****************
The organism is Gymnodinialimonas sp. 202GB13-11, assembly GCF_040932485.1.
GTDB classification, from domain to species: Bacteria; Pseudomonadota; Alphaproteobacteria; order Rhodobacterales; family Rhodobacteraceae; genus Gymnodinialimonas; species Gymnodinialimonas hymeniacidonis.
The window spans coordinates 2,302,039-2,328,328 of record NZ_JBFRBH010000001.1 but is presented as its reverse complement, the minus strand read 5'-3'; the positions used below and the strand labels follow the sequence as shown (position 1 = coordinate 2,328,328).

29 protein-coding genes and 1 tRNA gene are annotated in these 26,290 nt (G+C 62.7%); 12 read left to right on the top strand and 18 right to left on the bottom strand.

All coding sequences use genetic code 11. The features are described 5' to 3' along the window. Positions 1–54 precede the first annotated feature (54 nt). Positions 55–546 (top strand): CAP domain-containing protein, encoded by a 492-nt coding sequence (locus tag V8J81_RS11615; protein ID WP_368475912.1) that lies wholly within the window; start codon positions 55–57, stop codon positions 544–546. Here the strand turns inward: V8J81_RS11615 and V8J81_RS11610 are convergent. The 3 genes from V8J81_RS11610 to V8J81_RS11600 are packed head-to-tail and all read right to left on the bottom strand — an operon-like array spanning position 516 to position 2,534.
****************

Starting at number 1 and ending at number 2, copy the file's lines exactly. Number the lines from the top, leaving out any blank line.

The organism is Gymnodinialimonas sp. 202GB13-11, assembly GCF_040932485.1.
GTDB classification, from domain to species: Bacteria; Pseudomonadota; Alphaproteobacteria; order Rhodobacterales; family Rhodobacteraceae; genus Gymnodinialimonas; species Gymnodinialimonas hymeniacidonis.